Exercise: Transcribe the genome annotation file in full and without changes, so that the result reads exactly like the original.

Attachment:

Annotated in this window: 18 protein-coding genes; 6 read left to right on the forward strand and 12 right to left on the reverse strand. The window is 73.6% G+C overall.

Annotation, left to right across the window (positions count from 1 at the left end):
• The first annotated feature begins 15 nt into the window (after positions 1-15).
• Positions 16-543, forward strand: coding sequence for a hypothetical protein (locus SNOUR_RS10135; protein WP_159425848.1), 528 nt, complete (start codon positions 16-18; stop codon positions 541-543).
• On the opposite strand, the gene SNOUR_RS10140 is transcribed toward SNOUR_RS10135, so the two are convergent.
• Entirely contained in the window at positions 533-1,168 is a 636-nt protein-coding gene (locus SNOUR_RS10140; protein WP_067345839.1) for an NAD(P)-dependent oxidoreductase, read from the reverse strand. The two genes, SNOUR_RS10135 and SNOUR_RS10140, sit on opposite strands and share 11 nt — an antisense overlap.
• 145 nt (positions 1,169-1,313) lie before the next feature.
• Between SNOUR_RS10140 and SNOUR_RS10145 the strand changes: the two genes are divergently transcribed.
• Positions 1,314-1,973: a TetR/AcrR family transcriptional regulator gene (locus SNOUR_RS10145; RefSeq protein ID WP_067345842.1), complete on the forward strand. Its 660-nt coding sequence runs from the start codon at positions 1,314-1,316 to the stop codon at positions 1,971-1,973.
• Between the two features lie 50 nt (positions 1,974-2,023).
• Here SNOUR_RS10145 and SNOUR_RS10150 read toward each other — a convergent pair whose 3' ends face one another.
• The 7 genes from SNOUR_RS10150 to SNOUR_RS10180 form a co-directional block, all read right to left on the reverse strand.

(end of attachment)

Annotated in this window: 18 protein-coding genes; 6 read left to right on the forward strand and 12 right to left on the reverse strand. The window is 73.6% G+C overall.

Annotation, left to right across the window (positions count from 1 at the left end):
• The first annotated feature begins 15 nt into the window (after positions 1-15).
• Positions 16-543, forward strand: coding sequence for a hypothetical protein (locus SNOUR_RS10135; protein WP_159425848.1), 528 nt, complete (start codon positions 16-18; stop codon positions 541-543).
• On the opposite strand, the gene SNOUR_RS10140 is transcribed toward SNOUR_RS10135, so the two are convergent.
• Entirely contained in the window at positions 533-1,168 is a 636-nt protein-coding gene (locus SNOUR_RS10140; protein WP_067345839.1) for an NAD(P)-dependent oxidoreductase, read from the reverse strand. The two genes, SNOUR_RS10135 and SNOUR_RS10140, sit on opposite strands and share 11 nt — an antisense overlap.
• 145 nt (positions 1,169-1,313) lie before the next feature.
• Between SNOUR_RS10140 and SNOUR_RS10145 the strand changes: the two genes are divergently transcribed.
• Positions 1,314-1,973: a TetR/AcrR family transcriptional regulator gene (locus SNOUR_RS10145; RefSeq protein ID WP_067345842.1), complete on the forward strand. Its 660-nt coding sequence runs from the start codon at positions 1,314-1,316 to the stop codon at positions 1,971-1,973.
• Between the two features lie 50 nt (positions 1,974-2,023).
• Here SNOUR_RS10145 and SNOUR_RS10150 read toward each other — a convergent pair whose 3' ends face one another.
• The 7 genes from SNOUR_RS10150 to SNOUR_RS10180 form a co-directional block, all read right to left on the reverse strand.